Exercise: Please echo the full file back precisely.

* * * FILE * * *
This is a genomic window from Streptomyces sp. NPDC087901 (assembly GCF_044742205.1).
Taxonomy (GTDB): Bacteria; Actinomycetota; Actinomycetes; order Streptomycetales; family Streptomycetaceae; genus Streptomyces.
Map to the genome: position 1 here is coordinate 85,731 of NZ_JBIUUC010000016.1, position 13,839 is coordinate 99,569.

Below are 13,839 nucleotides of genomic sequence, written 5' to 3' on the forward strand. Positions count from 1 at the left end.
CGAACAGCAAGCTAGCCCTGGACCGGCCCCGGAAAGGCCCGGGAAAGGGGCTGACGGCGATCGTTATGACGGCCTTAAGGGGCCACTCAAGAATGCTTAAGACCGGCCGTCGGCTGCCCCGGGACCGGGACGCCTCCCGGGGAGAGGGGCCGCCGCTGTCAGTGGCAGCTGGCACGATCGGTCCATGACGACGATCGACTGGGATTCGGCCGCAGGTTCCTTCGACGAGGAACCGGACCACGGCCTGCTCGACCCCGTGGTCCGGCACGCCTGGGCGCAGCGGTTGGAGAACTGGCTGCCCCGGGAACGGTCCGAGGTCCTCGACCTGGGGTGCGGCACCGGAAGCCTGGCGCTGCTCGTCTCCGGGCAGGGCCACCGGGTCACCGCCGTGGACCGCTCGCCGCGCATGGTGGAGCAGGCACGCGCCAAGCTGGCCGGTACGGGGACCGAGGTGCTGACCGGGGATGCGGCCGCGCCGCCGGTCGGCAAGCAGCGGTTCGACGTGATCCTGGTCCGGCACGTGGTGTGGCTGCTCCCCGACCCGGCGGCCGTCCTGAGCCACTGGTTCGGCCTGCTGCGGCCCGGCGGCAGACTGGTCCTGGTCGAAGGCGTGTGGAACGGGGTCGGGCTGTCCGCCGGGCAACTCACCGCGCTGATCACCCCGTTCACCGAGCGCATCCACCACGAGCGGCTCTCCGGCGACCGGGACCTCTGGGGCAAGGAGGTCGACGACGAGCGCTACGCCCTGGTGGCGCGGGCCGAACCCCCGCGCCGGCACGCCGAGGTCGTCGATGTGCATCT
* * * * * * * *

This is a genomic window from Streptomyces sp. NPDC087901 (assembly GCF_044742205.1).
Taxonomy (GTDB): Bacteria; Actinomycetota; Actinomycetes; order Streptomycetales; family Streptomycetaceae; genus Streptomyces.
Map to the genome: position 1 here is coordinate 85,731 of NZ_JBIUUC010000016.1, position 13,839 is coordinate 99,569.

Below are 13,839 nucleotides of genomic sequence, written 5' to 3' on the forward strand. Positions count from 1 at the left end.
CGAACAGCAAGCTAGCCCTGGACCGGCCCCGGAAAGGCCCGGGAAAGGGGCTGACGGCGATCGTTATGACGGCCTTAAGGGGCCACTCAAGAATGCTTAAGACCGGCCGTCGGCTGCCCCGGGACCGGGACGCCTCCCGGGGAGAGGGGCCGCCGCTGTCAGTGGCAGCTGGCACGATCGGTCCATGACGACGATCGACTGGGATTCGGCCGCAGGTTCCTTCGACGAGGAACCGGACCACGGCCTGCTCGACCCCGTGGTCCGGCACGCCTGGGCGCAGCGGTTGGAGAACTGGCTGCCCCGGGAACGGTCCGAGGTCCTCGACCTGGGGTGCGGCACCGGAAGCCTGGCGCTGCTCGTCTCCGGGCAGGGCCACCGGGTCACCGCCGTGGACCGCTCGCCGCGCATGGTGGAGCAGGCACGCGCCAAGCTGGCCGGTACGGGGACCGAGGTGCTGACCGGGGATGCGGCCGCGCCGCCGGTCGGCAAGCAGCGGTTCGACGTGATCCTGGTCCGGCACGTGGTGTGGCTGCTCCCCGACCCGGCGGCCGTCCTGAGCCACTGGTTCGGCCTGCTGCGGCCCGGCGGCAGACTGGTCCTGGTCGAAGGCGTGTGGAACGGGGTCGGGCTGTCCGCCGGGCAACTCACCGCGCTGATCACCCCGTTCACCGAGCGCATCCACCACGAGCGGCTCTCCGGCGACCGGGACCTCTGGGGCAAGGAGGTCGACGACGAGCGCTACGCCCTGGTGGCGCGGGCCGAACCCCCGCGCCGGCACGCCGAGGTCGTCGATGTGCATCT